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Instructor Francisco Facio lectures students about the issues around using force during his law enforcement class at the high school in Palestine, Texas.
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Help Wanted (in Prison): Texas Recruits High School Kids To Be Corrections Officers

Short on guards, the state hopes to attract students enrolled in career training programs once they turn 18.

PALESTINE, Texas — Kiara Guley wants to be a cosmetologist when she graduates from high school next year. But after taking a training program at the public school in this rural town, the 17-year-old has a Plan B: Become a prison guard.

Hundreds of high schools across Texas offer classes to prepare students for careers in law enforcement, including corrections. This career-training program is the biggest of its kind in the country, enrolling almost 162,000 students in the school year that just ended.

This article was published in partnership with The Daily Yonder. It was produced with support from the Education Writers Association Reporting Fellowship program.

Every year, more than 2,500 Texas teens take classes focused on working in prisons and jails, studying subjects that include how to restrain prisoners and administer first aid in a prison setting. The Texas Education Agency sets curriculum standards, though teachers can use additional material.

Now, the Texas prison system hopes to tap into that pool of students to help ease its severe staffing shortage. The Texas Department of Criminal Justice says that over a quarter of its 23,600 jobs are unfilled. In rural Anderson County, where Guley lives, the vacancy rate at the four state prisons is almost 50%.

So the prison department has hired a recruiter to develop relationships with high school training programs, hoping to make it easy and attractive for graduates ages 18 and older to become corrections officers. The agency “is exploring the option of establishing a pipeline for high school” students to become employees, Director of Communications Amanda Hernandez wrote in an email.

The student-to-guard pipeline Hernandez described differs greatly from the well-documented ‘school-to-prison pipeline,’ in which harsh school discipline puts some children in contact with the criminal justice system at an early age.

Critics have begun questioning whether reliance on prisons makes for good economic policies in rural areas. “Prison-based rural economic development is really uneven and dubious, and in a lot of places, it actually just doesn't happen,” said Judah Schept, a professor at the School of Justice Studies at Eastern Kentucky University.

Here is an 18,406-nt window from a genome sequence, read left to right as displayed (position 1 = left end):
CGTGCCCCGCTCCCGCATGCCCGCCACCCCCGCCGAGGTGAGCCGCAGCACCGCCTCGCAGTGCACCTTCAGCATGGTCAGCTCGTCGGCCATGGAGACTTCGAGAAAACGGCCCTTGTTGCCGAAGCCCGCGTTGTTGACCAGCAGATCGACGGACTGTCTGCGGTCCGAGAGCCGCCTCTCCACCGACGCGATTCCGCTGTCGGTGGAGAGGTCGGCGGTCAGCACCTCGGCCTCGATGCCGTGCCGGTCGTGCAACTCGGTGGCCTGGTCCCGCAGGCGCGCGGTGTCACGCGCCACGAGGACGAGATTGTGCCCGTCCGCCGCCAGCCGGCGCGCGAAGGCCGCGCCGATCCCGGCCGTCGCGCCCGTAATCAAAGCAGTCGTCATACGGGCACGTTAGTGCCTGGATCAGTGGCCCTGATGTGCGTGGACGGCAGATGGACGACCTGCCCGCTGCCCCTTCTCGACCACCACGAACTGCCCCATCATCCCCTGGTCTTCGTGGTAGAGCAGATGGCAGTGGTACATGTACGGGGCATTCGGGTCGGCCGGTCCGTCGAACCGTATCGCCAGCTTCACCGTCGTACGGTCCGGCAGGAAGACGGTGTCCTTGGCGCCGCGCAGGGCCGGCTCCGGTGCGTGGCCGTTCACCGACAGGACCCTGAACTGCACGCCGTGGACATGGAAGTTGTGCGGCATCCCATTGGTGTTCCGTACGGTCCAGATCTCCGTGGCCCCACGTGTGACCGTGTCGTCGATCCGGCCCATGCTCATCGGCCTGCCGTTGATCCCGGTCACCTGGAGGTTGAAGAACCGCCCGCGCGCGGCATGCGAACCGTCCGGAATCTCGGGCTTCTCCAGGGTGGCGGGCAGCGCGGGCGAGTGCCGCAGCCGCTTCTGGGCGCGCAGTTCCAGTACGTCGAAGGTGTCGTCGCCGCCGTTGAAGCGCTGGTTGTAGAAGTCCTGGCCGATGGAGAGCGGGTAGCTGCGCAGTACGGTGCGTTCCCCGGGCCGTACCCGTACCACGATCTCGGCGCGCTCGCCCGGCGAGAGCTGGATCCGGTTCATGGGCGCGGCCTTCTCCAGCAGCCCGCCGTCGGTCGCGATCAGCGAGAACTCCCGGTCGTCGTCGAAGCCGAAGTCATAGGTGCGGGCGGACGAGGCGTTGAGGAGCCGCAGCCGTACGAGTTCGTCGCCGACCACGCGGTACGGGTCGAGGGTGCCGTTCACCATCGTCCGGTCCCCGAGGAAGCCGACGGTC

High job vacancy rates “suggest that these are not jobs that people really want,” he said. “Something is clearly not working.”

The Texas prison agency hires between 8,000 and 10,000 new guards each year, but has a turnover rate of 45%, said Benny Kinsey, the director of recruitment and retention. “We don’t have a hiring problem; we have a retention problem.”

The Texas agency’s effort to work with high school programs is an approach that prison systems and police departments across the country are adopting as they try to find and keep employees, said Thomas Washburn, the executive director of the Law and Public Safety Education Network, a Georgia-based nonprofit organization that supports criminal justice programs in high schools.

“It’s a massive movement,” Washburn said. “Career and technical education programs are absolutely one of the solutions.” The group says 3,500 programs serve hundreds of thousands of students nationwide.

Equipment laid out on a table include uniform boots, utility belt, mock weapons, handcuffs, safety glasses and a folded shirt that reads, “HHS criminal justice.”
A locker room with green lockers, fluorescent orange yellow safety vests hanging on a rack. On the wall is a black and white U.S. flag with a dark blue line replacing a white strip and a T-shirt that reads, “Huntsville police.”
Students
in Huntsville High School’s criminal justice program train with mock weapons, designed to be the same weight and shape as the models carried by officers on duty.
A
locker room at Huntsville High School where materials, including vests, are stored for use in the criminal justice program.

Washburn said he has some misgivings when it comes to encouraging young people to become corrections officers. “I don’t know how to phrase this in a good way,” he said. “Corrections is a job whose challenges outweigh its benefits. It’s not a great career.”

But, Washburn said, “When it’s paying 40% better than anything else in your community, it is a viable option.”